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Psych final

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by: Allie McLaughlin

Psych final Psych 420

Allie McLaughlin
GPA 3.2

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These notes cover all the notes for the final.
Developmental Psychology
Ms. Guy
Study Guide
50 ?




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This 29 page Study Guide was uploaded by Allie McLaughlin on Thursday April 21, 2016. The Study Guide belongs to Psych 420 at University of South Carolina taught by Ms. Guy in Spring 2016. Since its upload, it has received 36 views. For similar materials see Developmental Psychology in Psychlogy at University of South Carolina.


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Date Created: 04/21/16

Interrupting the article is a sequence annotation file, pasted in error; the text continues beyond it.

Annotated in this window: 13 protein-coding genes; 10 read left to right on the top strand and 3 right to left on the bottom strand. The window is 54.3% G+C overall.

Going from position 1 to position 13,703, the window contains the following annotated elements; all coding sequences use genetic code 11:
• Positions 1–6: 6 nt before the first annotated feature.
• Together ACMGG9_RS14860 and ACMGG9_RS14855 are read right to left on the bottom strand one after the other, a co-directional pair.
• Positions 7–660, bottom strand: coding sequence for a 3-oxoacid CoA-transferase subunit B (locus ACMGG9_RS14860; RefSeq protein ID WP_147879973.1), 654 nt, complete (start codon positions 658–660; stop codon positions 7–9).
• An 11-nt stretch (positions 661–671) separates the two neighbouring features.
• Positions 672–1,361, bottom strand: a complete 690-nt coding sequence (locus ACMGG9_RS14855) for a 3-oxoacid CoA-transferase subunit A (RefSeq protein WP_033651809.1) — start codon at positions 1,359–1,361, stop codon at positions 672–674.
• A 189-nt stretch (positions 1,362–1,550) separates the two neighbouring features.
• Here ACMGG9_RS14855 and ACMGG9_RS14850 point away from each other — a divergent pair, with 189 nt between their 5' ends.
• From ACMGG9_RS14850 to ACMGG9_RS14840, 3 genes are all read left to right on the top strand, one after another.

Chapter 11: physical and cognitive development in adolescent  Hormones and puberty  Increased release of GH and thyroxine  Increased release of sex hormones - Boys: androgens; testosterone - Girls: estrogen and adrenal androgens  Sex differences on Growth  Growth spurt - B= 12.5-17.5 years - G=10-16 years  Proportions - B= shoulders broaden, legs lengthen - G=hips broaden  Muscle-fat makeup - B= increase in muscle - G= increase in fat  Sexual maturation  Primary sexual characteristics - Maturation of reproductive organs - G= menarche - B= spermarche  Secondary sexual sex characteristics - Visual changes that signal sexual maturation - G= breasts - B= voice change, facial hair - Both= underarm, pubic hair  Reactions to puberty  Education - Changes since 1950s  Culture - View as milestone - Tribal ceremonies  Adolescent brain development  Synaptic pruning continues….prefrontal cortex… advances in: attention, planning, integrating info, self regulation  Expansion of synaptic connections/ myelination….link cortical regions… advances in: attention, planning, integrating info, self regulation  Neurotransmitter response changes….more sensitive to excitatory messages…increased responsiveness to: stress and pleasure  Sleep habits  Need about 9 hours of sleep but go to bed later - Phase delay - Social habits  Lack of sleep - Depressed mood - Poor school achievement - High risk behavior  Parent child relationships  More conflict, less closeness - Mundane issues  Similar across N.A subcultures - Adaptive value….prepare adolescents for independence  Gender differences - Girls more conflict  Timing of puberty  Early maturing  Girls: - Less popular, withdrawn, low confidence - More deviant behavior - Negative body image  Boys: - Popular, confident, independent - Positive body image  Late maturing  Girls: popular, sociable - Positive body image  Boys: unpopular, anxious, attention seeking - Negative body image  Reactions to timing of puberty  Cultural ideas of attractiveness - Girls: thinner, smaller - Boys: bigger  Fitting in with peers - Prefer similar level of physical maturity  Nutrition in adolescence  Calorie need increased  Poor food common: - Skipping breakfast - Eating fast food  Family meals associated with healthier diet  Risk of eating disorders  Increased with: - Early puberty - Home environment stressing weight and thinness  Anorexia Nervosa  Starvation due to compulsive fear of becoming fat - Lose 25-50% of body weight - Approx. 1% of teenage girls affected - 10% of cases male  Increase body hair, brain damage, bone mass loss are results  Body dismorphia: see body as being different then actually looks in reality  Genetic influence….monozygotic twins more likely to share compared to dizygotic twins  Means of rebellion...controlling parents  Treatment= difficult - Family therapy, medication, behavioral modification - Only 50% recover - 6% die  Bulimia Nervosa  Binge and purge cycle  Strict diet and exercise  2-4% of teenage girls  Treatment: support groups, education, medication  Genetic influence….monozygotic twins more likely to share compared to dizygotic twins  Adolescent sexuality  North American cultures - Attitudes relatively restrictive - More liberal in past 40 yrs, conservative in past 10 yrs - Little discussion between parents and adolescents - Info gathered from friends, media, and internet  Characteristics of Sexually Active Adolescents  Personal - Early puberty, impulsivity, weak sense of personal control  Family - Step/single parent, or large family - Weak monitoring, poor communication  Peer - Sexually active friends/family  Educational - Poor performances, low educational goals  Adolescents and STDS  STD rates high in adolescence - Especially high in US 1/5-6 sexually active teens affected  AIDS most serious - Manifest 8-10 years later  Education improving  Adolescent contraceptive use  Recent increase in use  Still 20% do not use  Reasons for not using: - Concern about image - Adolescent risk taking - Social environment - Forced intercourse  Teen pregnancies  US has second highest rates  727,000 in last year - 12,00 younger than 15  ¼ end in abortion  87% to unwed mothers  Risks for teen mothers  Less educational achievement  More time as single parents across lifetime  Decreased marriage rate  Economic problems  Pregnancy and birth complications  Lack of parenting skills  Prevention strategies  More sex education  Skills for handling sexual situations  Promoting abstinence  Info and access to contraceptives  Academic and social competence  School involvement  Homosexuality  2-3% LGBT  Genetics - MZ vs. DZ twins - X-linked in males possibly  Early experience - Girls: high prenatal androgen/estrogen exposure - Boys: older brothers  Sequence of coming out: - 6-12 years: report feeling different - 11-15 years: experience confusion - End of adolescence: self-acceptance o Adolescent Substance Abuse  By 10 grade - 33% tried cigarettes - 58% tried drinking - 37% at least one illegal drug  At end of high school - 11% smoke cigarettes regularly - 27% recent heavy drinking - 25% highly addictive/ toxic drug use  Decline since 1990s o Substance Use vs. Abuse  Minimal experimenters - Dabble in drug use - Not at risk of addiction  Substance abusers - Younger at 1 use - Use drugs regularly - Require increasing amount/ harder substance to achieve same effect  Impact of adolescent drug use  Impair brain development  Fail to learn effective coping strategies  Increased anxiety, depression, antisocial behavior  Earlier to enter “adult” world and more likely to fail  Prevention and treatment  Prevention programs - Teach skills to resist peer pressure - Reduce social acceptability of drugs - Emphasize health and safety  Interventions - Prevent harm - Family and individual therapy o Piaget’s formal operational stage  11 years +  Abstract, systematic, scientific thought  Hypothetico-Deductive reasoning  Hypothesis based  Deduce logical, testable inferences  Test through isolation and combination of variables  Piaget’s pendulum problem  Q: What influences speed of swing?  Variables: - Length of string - Weight - Height released  A: Only string length influences speed at which it swings  Propositional thought  Propositions- verbal statements  Evaluating logic of propositions without referring to real-world events  Task involved poker chips - Poker chip in hand is green or not green… True - Poker chip in hand is green and it is not green….False  Follow up on formal operations  School age children show beginnings  Adolescents more competent - Consider more variables - Grasp logical necessity  Formal operations may not be universal - Training, context contribute - Often fall back on easier thinking o Gains in info processing  More selective attention  Inhibition improves…ignoring potentially distracting stimuli  Knowledge increased  Greater metacognition  Improved self-regulation  Faster thought  Greater processing capacity o Consequences of abstract thought  Imaginary audience  Personal fable…feeling special and unique  Idealism and criticism...if things don’t work out how imagined increased critical views on world  Difficulty in decision making…overwhelmed with to many options o School transitions in Adolescence  Decline in grades - Higher academic standards - Less supportive teaching-learning environment  Decrease in academic self esteem and motivation  Helping adolescents in transitions  Parental support - Monitoring - Emphasizing mastery  Maintenance of close friendships  Small units in large schools  Same ethnicity peers  Homerooms  Academic achievement  Child rearing practices - Authoritative - Joint decision making - Involvement in education  Peer influences - Valuing high achievement  School characteristics - Warm, personal teaching - Classroom learning experiences - Opportunities to break out of low academic tracks  Factors related to dropping out  Low grades and self esteem  No extracurricular involvement  Uninvolved/ uneducated parents  Large, impersonal schools  Drop out prevention  Remedial instruction  Personalized counseling  High-quality vocational training  Extracurricular participation Chapter 12: Emotional and social development in adolescents o Erikson’s theory  Identity - Define who you are, values, and direction in life - Make commitments - Exploration, resolution of “identity crisis”  Role confusion - Lack direction and self definition - Earlier psychosocial conflicts not resolved - Society restricts choices - Unprepared for challenges of adulthood o Self-concept in Adolescence  Unify separate traits into abstract descriptors  May include contradictory traits  Emphasis on social virtues o Self-esteem in Adolescence  Gains new dimensions  Generally rises  Drops at school transitions  Parenting style affects quality and stability o Identity development  Inspired by Erikson - Consider level of exploration and commitment  Identity statuses - Combination of exploration and commitment - Fit into 1 of 4 statuses  Transitions possible  Identity status  Commitment/ Explorations  High C/ High E= identity achievement  Low C/High E= identity moratorium  High C/Low E= identity foreclosure  Low c/Low E= identity diffusion  Identity achievement  High explorations and commitment  Have explored and now committed to a clear set of goals  Feelings of psych well being, confidence in future  Identity moratorium  Exploring, not yet committed  Gather info in an effort to find values and goals for life  Identity foreclosure  Committed without exploration  Have values and goals, but have not explored alternatives  Accept identity chosen for them  Identity diffusion  Not exploring or committed  Lack clear direction  May be overwhelmed  Identity and well being  Achievement and moratorium healthy routes to identity - High self-esteem  Long term diffusion and foreclosure maladaptive - Adjustment difficulties - Foreclosed: inflexible - Diffused: “I don’t care” attitude, least mature  Factors that affect identity development  Personality  Parenting  Peers interactions  Schools, communities  Culture o Gender intensification (not a positive aspect of development)  Increased gender stereotyping  Move to more traditional gender identity  Not universal, more common in girls o Friendships  Fewer “best friends”  Tend to be similar  Identity statuses  Political views  Deviant behavior  Educational views  Sex differences in friendships  Girls - Emotional closeness - Get together to just talk - Self-disclosure, support  Boys - Shared activities - Achievement, status - Competition, conflict  Benefits of friendships  Opportunities to self-explore  Develop deep understanding of another  Foundation for mature relationships  Help cop with stress  Improved school attitudes and involvement  Cliques and crowds  Cliques - Small groups: 5-7 - Good friends - Similar in background, attitudes, values  Crowds - Larger: include multiple cliques - Membership based on reputation Chapter 13 o Biological aging  Senescence  Begins in early adulthood  Influenced by genes and environment o Motor performance  Athleticism - Peak early 20s-30s - Gradually decline until 60s/70s  Continued training - Slows loss - Retain capacity, muscle, response speed o Immune system  Declines after 20  Stress weakens immune response - Psychological stressors - Physical stressors o Reproductive Capacity  Delayed child bearing more common  Fertility risk increase with age - For women: - Reduced number and quality of ova - Increase sharply 36-44 years  For men - Decreased sperm volume and motility - Increased % of abnormal sperm - Gradual increase at 35 o Nutrition  Choices overwhelming  Eating based on schedule  Nutritional problems: - Overweight and obesity - High fat diet  Causes of overweight/obesity  Heredity  Ethnicity  Decline in physical activity  Decline in basal metabolic rate with age  Increase in calorie, sugar, fat intake  Consequences of Obesity  Health problems: - Heart disease - Diabetes - Cancer - Early death  Social discrimination - Finding partners - Housing - Education and careers  Mistreatment  Treating obesity  Lifestyle changes - Diet - Exercise  Record keeping - Social support - Problem solving skills - Extended intervention  Benefits of exercise  Reduce fat, build muscle  Boost immune system  Cardiovascular benefits  Mental health benefits  Longer life o Substance use  Peaks 19-25 years  12% men and 6% women are substance abusers - Cigarettes and alcohol most common  Cigarettes  About 19% US adults smoke - Slowly declining  Greater in: - College students - High school drop outs - Men  Deathly health risks  Hard to quit, but benefits are strong  1/3 of smokers will die from health related disease  Alcohol  10% men, 3% women heavy drinkers  1/3 of these alcoholics  Affected by genes and culture  Leads to mental and physical problems  High cost to society  Difficult to treat o Sexuality  Most have had sex by 25 - 65% at end of high school  Many sexual and lifestyle choices  Heterosexual attitudes and behavior  Most sex within relationship  Parents similar  Most meet conventionally  More partners over lifetime than past generations  Sex less frequent then media reports  Most report sexual satisfaction  Homosexual attitudes and behavior  Public acceptance growing  3.5% in US homosexual/bisexual  Behavior similar to heterosexual  Tend to live in larger cities and college towns  Sexual coercion  18% of US women raped - Tied to perpetrators characteristics and culture, not victim  7% of men victims  Factors related to sexual coercion  Perpetrator characteristics - Manipulative, remorseless - Approve of violence against women - Accept rape myths - Misinterpret social cues - Sex abuse as child - Sexual promiscuity - Alcoholism  Cultural forces - Men taught to be dominant, competitive - Women taught to be submissive - Accept violence - Dulled to media, pornography  Consequences of sexual coercion  Immediate - Shock, confusion, with-drawl  Long-term - Fatigue, depression, substance abuse, social anxiety, suicidal thoughts  Prevention and treatment  Community services - Underfunded - Few for victimized men  Therapy important - Validation of experience - Safety planning o Psychological stress  Related to:  Social conditions  Traumatic life events  Daily hassles  Caused or worsened by low SES  Associated with: - Overweight/obesity - Cardiovascular and gastrointestinal problems - Decreased immunity  How does cognition change in early adulthood  Structure of thought  Acquire advanced knowledge in specific are  Structural changes in thought  Piaget’s theory - Post-formal thought  Perry’s theory - Epistemic cognition  Labouvie-vief’s theory - Pragmatic thought - Cognitive-affective complexity  Epistemic cognition  Reflections about how we arrive at facts, beliefs, ideas  Stages: - Dualistic: Right and wrong - Relativistic thinking: Multiple truths - Commitment within relativistic thinking: Synthesize multiple truths  Pragmatic thought and cognitive- affective complexity  Pragmatic thought- advance in logic as tool for solving real-world problems  Cognitive- affective complexity: awareness of conflicting thought and coordinating into complex, organized structure  Expertise and creativity  Expertise- extensive knowledge in specific field  Necessary for creativity  Ask meaningful questions  Peaks 30/40s o College experience  Formative  “Developmental testing ground”  Reasoning improves  Problems with no clear solution  Identify strengthens and weakness of opposing points  Broaden attitudes and values  US drops out rates Chapter 14 o Emerging adulthood  Explore alternatives in: - Education - Work - Personal values  Paths to adult responsibility vary in: - Timing - Order  Self-concept more complex  Only privileged experience  “Generation me” - To focused on finding self - Increased narcissism and materialism  Volunteering and community service  Voter turnout  Risk and resilience  Exploration extends earlier risk-taking  Personal factors and social support foster resilience - Planning and decision making - Positive self esteem - Sense of responsibility - Secure relationship with parent  Erickson’s theory  Intimacy - Make permanent commitment to intimate life partner - Identity achievement positive association with fidelity and love  Isolation - Loneliness, self-absorption - State of searching - Identity moratorium negative association with fidelity and love  Levinson’s seasons of life  Interviewed 35-45 year old men and women  Create distinct “seasons” separated by transitions  Early adult transition guided by “dream”  “Age 30 transition” - Men “settle down” - Women remain unsettled  Valliant’s adaptation to life  Followed development of 250 men born in 1920s  Interviewed in college adulthood  20s: intimacy concerns  30s: career consolidation  40s: Generativity  50/60s: “keepers of meaning”  70s: spirituality and reflection  The social clock  Age graded expectations for life events  Less rigid than in earlier generations  Distress associated with not following or falling behind o Romance: selecting a mate  Tend to be similar to self  Gender differences: - Woman emphasize earning power and emotional commitment - Men emphasize youthfulness, health, and sexual attraction  More gender equity in younger generations  Sternberg’s triangular theory of love  Intimacy - Warm, tender concern  Passion - Sexual attraction - Strong at beginning of relationship - Later more companionate love  Commitment - Decision in love to maintain love  Friendship  Usually similar in age, sex, SES, interests  Enhance self esteem and well being  Social media and proximity  Women more intimate  Other-sex friendships increase  Siblings as friends o Leaving home  Age of leaving > past 50 years  Financial dependence  More than 50% leave, than return briefly  Culture/ SES effects ability and interest  High commitment from parents with transition o Trends in marriage  Marry later  More diversity in marriages  Legalization of same sex marriage  Fewer marriages total  Traditional and egalitarian marriages  Traditional - Clear division of role - Woman: cares for husband, children, home - Man: head of household, responsible for economic well-being  Egalitarian - Partners as equals - Share power and authority - Balance attentions to work and family o Parenthood  Fewer married couples have kids  US: 70% vs. 78% ist1970s  Delay having 1 child  Decline in family size - US; 2.1 kids per woman vs. 3.1 in 1950 o Decision to have children  Advantages - Warmth, affection - Stimulation, fun - Growth, learning experiences - Carry on a legacy - Sense of accomplishment  Disadvantages - Loss of freedom - Time demands - Financial strain - Impinge on career goals o Diversity of adult lifestyles  Singlehood  8-10% remain single for life  Gender differences: - Woman more likely to stay single - Single woman more educated, single men less educated  Cohabitation  More unmarried, sexually intimate couples living together  Entry into committed partnership  Alternative to marriage  Childlessness  Increasing  Involuntary - No partner - Infertile - Causes dissatisfaction  Voluntary - Usually college educated and career committed - Equal satisfaction to those who have kids  Divorce  Most within 7 years of marriage  Most commonly due to ineffective problem solving  Strongest predictors:  Infidelity, money issues, substance abuse  Background factors:  Young age, low religious involvement, previous divorce  Individualistic culture Chapter 15 o Physical development  Vision  Hearing  Skin  Muscle-fat makeup  Reproductive changes  Visual changes  Begin around 40  Presbyopia: “old eyes” - Around 60 - Lose ability to adjust focus to varying distances  Poorer in dim light  Glaucoma risk  Hearing changes  14% of middle adults suffer hearing loss  Presbycusis: “old hearing”  Less sensitive to high frequencies  Decline earlier and more rapid in men  Skin changes  Wrinkles - Epidermis separates from dermis - Less fat in hypodermis  Sagging face, arms, legs  Increase in age spots after 50 - Faster with sun exposure and for women….women’s skin is a little thinner then men’s  Muscle-Fat makeup  Middle age spread - Men gain fat in upper abdomen and back - Women in waist and upper arms  Gradual muscle decline  Preventable - Low-fat diet - Exercise o Reproductive changes  Climacteric - Midlife transition when fertility declines - Women: end of reproductive capacity - Men: diminished fertility  Menopause: - Age range: late 30s-late 50s - Drop in estrogen - Menstruation eventually stops - Reactions varied  Reproductive changes in men  Decrease in fertility  20s: decreased sperm volume and motility  40s: decreased semen  Gradual decline in testosterone  Erection difficulties more common  Sexuality  Frequency declines slightly among married couples - But stability is typical - Best predictor of frequency is marital happiness  Intensity of response declines due to climacteric  Sex still important and enjoyable to most o Illness and disability  Middle age: cancer and cardiovascular diseases= leading cause of death  Injury= lowest cause of death  Men have higher chances  Cancer  Accounts for 1/3 midlife deaths - Most common= lung - Men are more affected than women - Higher rates in low SES  Complex interaction of heredity and environment  Nearly 60% cured  Cardiovascular disease  Causes 25% of middle aged deaths  “Silent killers” - High blood pressure, cholesterol, atherosclerosis  Heart disease symptoms - Heart attack, arrhythmia, chest pain  Gender differences…less of concern for women then men  Osteoporosis  Severe bone loss  Causes: - Normal ageing - Heredity, body type - Lifestyle  Gender differences…women lose estrogen and lowers calcium levels  Prevention - Vitamin d and calcium - Strength training o Hostility and health  Type A behavior associated with heart disease - Extreme competitiveness - Impatience - Angry out bursts  Hostility predicts: - Cardiovascular arousal - Artery plaque buildup - Heart disease  Stress  Many changes can be sources of stress, however: - Become more effective at coping with stressors - Stress management can limit and reduce severity of illness  Managing stress  Re-evaluate situation  Focus on controllable events  View life as fluid  Consider alternatives  Set reasonable goals  Exercise regularly  Use relaxation techniques  Constructively reduce anger  Seek social support  Exercise  Benefits: - Stress management - Reduce disease risk  Barriers to getting started: - Time, energy, health convenience, lack of facilities  Double standard of ageing  Negative stereotypes of ageing more likely to applied to women then men - Youthfulness tied to sexual attraction - End of fertility  Negative double standard in decline o Cognitive development  Past research indicated intelligence declined in middle adulthood - Cross-sectional  Recent research indicates increase - Sequential - Cohort effects  Fluid and crystallized intelligence  Fluid - Depends on basic info-processing skills Begins to decline in 20s  Crystallized - Depend son accumulated knowledge and experiences - Influenced by culture - Increases through middle adulthood  Changes ins peed processing  Neuronal network view - Neurons in brain die, break neural connections - Brain forms new, but less efficient connections  Information-loss view - Information lost as it moves through cognitive system - Whole system slows to inspect and interpret information  Changes in attention  More difficulty - Multi-tasking - Focusing on relevant info - Switching attention - Inhibition  Tied to decline in processing speed?  Experience and training help compensate  Changes in memory  Working memory declines 20s-60s - Reduced use of memory strategies - Slower processing, attention difficulties  Better when self-paced  Factual and procedural memory unchanged  Changes in creativity  More deliberate and thoughtful  Less spontaneous, emotional  Sum up or integrate ideas  Less focus on new ideas  Goals more altruistic o Becoming a student  39% of US college students are over 25; 60% of them are woman  Reasons are diverse: - Job changes - Life transitions - Personal achievement  Concerns: - Age and gender stereotypes - Role overload Chapter 16 o Erickson’s theory  Generativity - Give to and guide next generation - Extend commitment beyond self and partner - Realized through family, work, mentoring  Stagnation - Self-centered, self-indulgent - Lack interest in young people and work productivity - Focus on getting, not giving  Highly generative adults  Low in anxiety, depression  High in autonomy, self-acceptance, life satisfaction o Levinson’s Seasons of life  Young-old - Find ways to remain youthful - Find positive meaning in ageing  Masculinity-Femininity - Increase balance between masculine and feminine qualities  Destruction-creation - Cope with past hurtful actions - Desire to advance human welfare and create legacy  Engagement-Separateness - Balance attention to external world and internal self o Valiant adaptation to life  Keeper of meaning - Guardians of culture  “Pass the torch” to next generation  Focus on long term, less personal goals  Midlife crisis?  Self doubt and stress associated with 40s - ¼ affected - Prompts change  More common in those unable to fulfill personal needs in adulthood  Better psych adjustment with life changes  Self concept  Self-description more complex and integrated  In diverse cultures, see increase in: - Self-acceptance - Autonomy - Environmental mastery  Gender identity  Increase in “masculine” traits in women and “feminine” traits in men  Parental imperative  Life experiences  Big 5 personality traits  Openness  Conscientiousness  Extroversion  Agreeableness  Neuroticism  Changes in personality  Individual differences large and stable  General changes do occur with age: - Increase in agreeableness and consciousness - Decline in neuroticism - Extroversion and openness may decrease slightly o Relationships  Often closer than in any other period - Ties to older and younger generations - Well established friendships  Middle adulthood liberating - Opportunity to strengthen relationships  Marriage  Martial satisfaction strong predictor of psych well-being  Supported by financial well-being  Divorce  Divorce rate for 50-65 doubled over past 20 years  Adapt more easily than younger adults  Contributes to feminization of poverty  Parenthood  Launching: - Decline in parental authority - Continued contact, affection, support - Adjust to in-laws - Kinkeepers: promote family traditions  Grandparenthood  On average, begins early 50s  Significant milestone  Grand-parenting styles impacted by - Proximity, age, gender, SES, ethnicity Chapter 17: physical and cognitive development in late adulthood o Functional Age  Actual competence and performance  May not match chronological age o Average life expectancy  Age to which a person born in a specific year can expect to live - US: 76 for men, 81 for women  Affected by: - Gender …women live 2-7 years longer than men do - Nationality …developing nations have a lower life expectancy - SES….higher SES has a higher life expectancy - Heredity….identical twins die 2-3 years of each other o Maximum life span  Species-specific biological limit  Oldest verified human 122 years old  Upper bound of longevity?  Goal is quality, not quantity o Ageing and the nervous system  Loss of brain with accelerates in 60s  Neurons lost - Prefrontal cortex - Corpus callosum - Cerebellum  Autonomic nervous system less efficient  Brain can overcome some decline o Ageing systems of the body  Cardiovascular/ respiratory systems - Heart muscle becomes more rigid - Heartbeats less forceful, slower…leads to less oxygen provided to tissues - Lung tissue loses elasticity - Lung capacity reduced by half  Immune system - Effectiveness declines - More infectious, autoimmune diseases - Healthy diet and exercise help protect - Obesity aggravates and enhances this decline of functioning o Sleep and ageing  Total sleep needs remain constant  Earlier bedtime, earlier wake time  Sleep difficulties - Insomnia - Nighttime waking  Consistent bedtime and regular exercise will help this o Factors in good health and ageing  Self-efficacy  Optimism  SES  Ethnicity  Sex  Nutrition  Exercise o Dementia  Impairments of thought and behavior disrupting everyday life - 13% over 65 years - 22% between 85-89 years - Over 50% over 90 years  Most common forms - Alzheimer’s disease - Cerebrovascular dementia (strokes)  Alzheimer’s Disease  Incidence - Increases with age - 60% of dementia cases  Symptoms - Forgetting, personality change, motor problems, delusions, speech problems  Risk factors - Genetic predisposition - High-fat diet - Lifestyle factors  Diagnosis - Physical exams and psych testing - Aim to rule out other causes of dementia - Confirmed postmortem with brain autopsy  Brain changes in Alzheimer’s  Neurofibrillary tangles - Result of collapse inside neurons  Amyloid plaques - Dense deposits outside neurons cause synapses to malfunction  Tissue loss  Caring for dementia  No cure  Family intervention best  Assistance for caregivers  Education about disease and coping strategies  Avoid dramatic changes in living conditions if possible  Protective factors  Education, active lifestyle  Mediterranean diet  Active social life o Cognitive development  Selective optimization with compensation - Select: choose valued activities - Optimize: devote limited resources to valued activities - Compensate: find ways to overcome limitations o Remote and prospective memory  Remote - Autobiographical memory - Reminiscence bump for events of adolescence, early adulthood  Prospective - Remembering to engage in planned actions - Event-based easier than time-based - Risk of repetition of actions - Reminders help o Old age and wisdom  Breath and depth f practical knowledge  Ability to apply knowledge to improve own life  Ability to listen and evaluate others concerns  Transmit useful knowledge to younger people  What contributes to wisdom?  Life experience  Age  History of overcoming adversity  Education and physical health Chapter 18 o Erickson’s theory  Ego Integrity - Feel whole, complete, satisfied with achievements - View life in context of all humanity - Associated with more favorable psych well-being  Despair - Feel made wrong decisions - Time now to short for change - Unaccepting of death - Expressed as anger, contempt for others o Peck’s tasks of ego integrity  Attaining ego integrity involves 3 tasks: - Ego differentiation - Body transcendence - Ego transcendence  Body and ego transcendence increase with age o Joan Erickson’s gerotranscendence  Beyond ego integrity  Cosmic, transcendent perspective  Directed forward and outward, beyond self  Heightened inner calm, contentment  Quiet reflection o Labouvie-Vief’s emotional expertise  Gain in affect optimization - Maximize positive emotions, decrease negative ones  More vivid emotional perceptions - Expert at reflecting on own feelings - Skillful use of emotion –centered coping o Personality changes  Shifts in some traits: - Gain in agreeableness - Decline in extroversion - Greater acceptance of change  Resilience promotes adaptive functioning o Religiosity  Religion very important to majority 65 and older  More open to other religious perspectives  Associated with: - Increased psych and physical well being  Life changes and depression - At high risk for negative life changes - Multiple negative changes test coping skills - -Lead to stress, depression - -Increased suicide risk  Social support promotes well being - Important to take personal control of social support o Marriage  Satisfaction peaks - Fewer stressful responsibilities - More fair in household tasks - Joint leisure - Greater emotional understanding and regulation o Gay and lesbian partnerships  Most report happy, highly fulfilling relationships  Healthier and happier than those living alone  Earlier oppression may strengthen coping skills o Divorce, remarriage, and cohabitation  Divorce - Few divorces in late adulthood, but rate increasing  Remarriage - Rates low, decline with age - Higher for divorced than widowed  Cohabitation - Growing trend - More stable than at younger ages o Widowhood  Mot stressful life event for many  1/3 older adults widowed  More common in women and harder for men  Adaptation depends on age, social support, and personality o Never-married, childless elderly  About 5% of older Americans  Most develop alternative meaningful relationships  Men more likely to be lonely, depressed o Friendships  Increasing importance  Friends provide: - Intimacy, companionship - Acceptance - Link to community - Help with loss  Choose similar friends and sex differences continue o Relationships with adult children  80% seniors in US have kids  Relationship quality affects physical and mental health in elderly  Seniors provide financial and practical support  Kids provide emotional support o Elder maltreatment  Rates reported from 3-28%  Includes: - Physical abuse - Physical neglect - Emotional abuse - Sexual abuse - Financial abuse  Risk factors for maltreatment  Dependency of victim  Dependency of perpetrator  Psychological disturbance and stress of perpetrator  History of family violence  Institutional conditions  Preventing maltreatment  Prevention programs offer caregivers: - Counseling - Education - Respite services  Intervention involves immediate protection for senior and health services for caregiver o Retirement  Most adapt well  Martial happiness increases  10-30% report adjustment difficulty  Expand meaningful leisure and community service activities  Politically involved Chapter 19 o Attitudes toward death  Death anxiety-fear and apprehension of death - Decreased with deep faith in higher force - Higher in depressed and anxious - Declines with age - Greater in women than men o Kubler-Ross Stages of dying  Brought attention to psych needs of dying  Theory includes 5 stages: 1. Denial 2. Anger 3. Bargaining 4. Depression 5. Acceptance  Evaluating Kubler-Ross theory  Stages not fixed sequence and not universal  May lead to caregiver insensitivity  Best seen as coping strategies  Important to consider thoughts ad feeling sin context o Appropriate death  A death that make sense in terms of lifestyle ad values, preserves significant relationships, and minimizes suffering o Selecting a place to die  Home - Preferred by 80-90% - Only 25% die at home  Hospital - Can be depersonalizing - 40%  Nursing home - 20% o Hospice approach  Comprehensive program for dying and their families  Interdisciplinary team  Palliative care  Home/homelike setting  Bereavement services o Right to die and types of euthanasia  Passive - With-drawl of treatment, die naturally - Widely supported and used  Voluntary active - Act to end life at patients request - Controversial  Assisted suicide - Provide way for patient to end own life - Remains controversial o Bereavement and the grief process  Bereavement: experience of losing loved one by death  Grief process: - Avoidance: “emotional anesthesia” - Confrontation: most intense grief - Restoration: cope with loss  Resolving grief  Give self permission to feel loss  Accept social support  Be realistic about course of grieving  Remember the dead  When ready, invest in new